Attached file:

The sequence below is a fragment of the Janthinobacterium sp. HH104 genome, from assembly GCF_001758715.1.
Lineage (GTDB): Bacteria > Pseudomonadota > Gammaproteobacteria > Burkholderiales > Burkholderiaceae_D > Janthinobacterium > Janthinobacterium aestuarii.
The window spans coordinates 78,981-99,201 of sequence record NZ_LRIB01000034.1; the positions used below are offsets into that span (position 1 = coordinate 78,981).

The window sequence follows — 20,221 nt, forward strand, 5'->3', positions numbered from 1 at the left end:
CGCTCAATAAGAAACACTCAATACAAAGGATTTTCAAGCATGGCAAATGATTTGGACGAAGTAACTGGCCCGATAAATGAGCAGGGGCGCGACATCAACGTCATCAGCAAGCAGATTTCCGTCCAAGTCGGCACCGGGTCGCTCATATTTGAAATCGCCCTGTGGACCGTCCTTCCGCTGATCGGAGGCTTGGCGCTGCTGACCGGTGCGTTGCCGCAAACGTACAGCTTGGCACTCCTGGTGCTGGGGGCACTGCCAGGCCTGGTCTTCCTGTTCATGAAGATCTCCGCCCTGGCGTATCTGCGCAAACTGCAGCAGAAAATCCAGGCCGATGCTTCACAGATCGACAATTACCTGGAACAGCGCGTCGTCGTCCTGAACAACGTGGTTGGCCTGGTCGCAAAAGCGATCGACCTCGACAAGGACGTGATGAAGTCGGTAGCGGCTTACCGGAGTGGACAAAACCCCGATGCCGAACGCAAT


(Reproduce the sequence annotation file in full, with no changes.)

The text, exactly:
The sequence below is a fragment of the Janthinobacterium sp. HH104 genome, from assembly GCF_001758715.1.
Lineage (GTDB): Bacteria > Pseudomonadota > Gammaproteobacteria > Burkholderiales > Burkholderiaceae_D > Janthinobacterium > Janthinobacterium aestuarii.
The window spans coordinates 78,981-99,201 of sequence record NZ_LRIB01000034.1; the positions used below are offsets into that span (position 1 = coordinate 78,981).

The window sequence follows — 20,221 nt, forward strand, 5'->3', positions numbered from 1 at the left end:
CGCTCAATAAGAAACACTCAATACAAAGGATTTTCAAGCATGGCAAATGATTTGGACGAAGTAACTGGCCCGATAAATGAGCAGGGGCGCGACATCAACGTCATCAGCAAGCAGATTTCCGTCCAAGTCGGCACCGGGTCGCTCATATTTGAAATCGCCCTGTGGACCGTCCTTCCGCTGATCGGAGGCTTGGCGCTGCTGACCGGTGCGTTGCCGCAAACGTACAGCTTGGCACTCCTGGTGCTGGGGGCACTGCCAGGCCTGGTCTTCCTGTTCATGAAGATCTCCGCCCTGGCGTATCTGCGCAAACTGCAGCAGAAAATCCAGGCCGATGCTTCACAGATCGACAATTACCTGGAACAGCGCGTCGTCGTCCTGAACAACGTGGTTGGCCTGGTCGCAAAAGCGATCGACCTCGACAAGGACGTGATGAAGTCGGTAGCGGCTTACCGGAGTGGACAAAACCCCGATGCCGAACGCAAT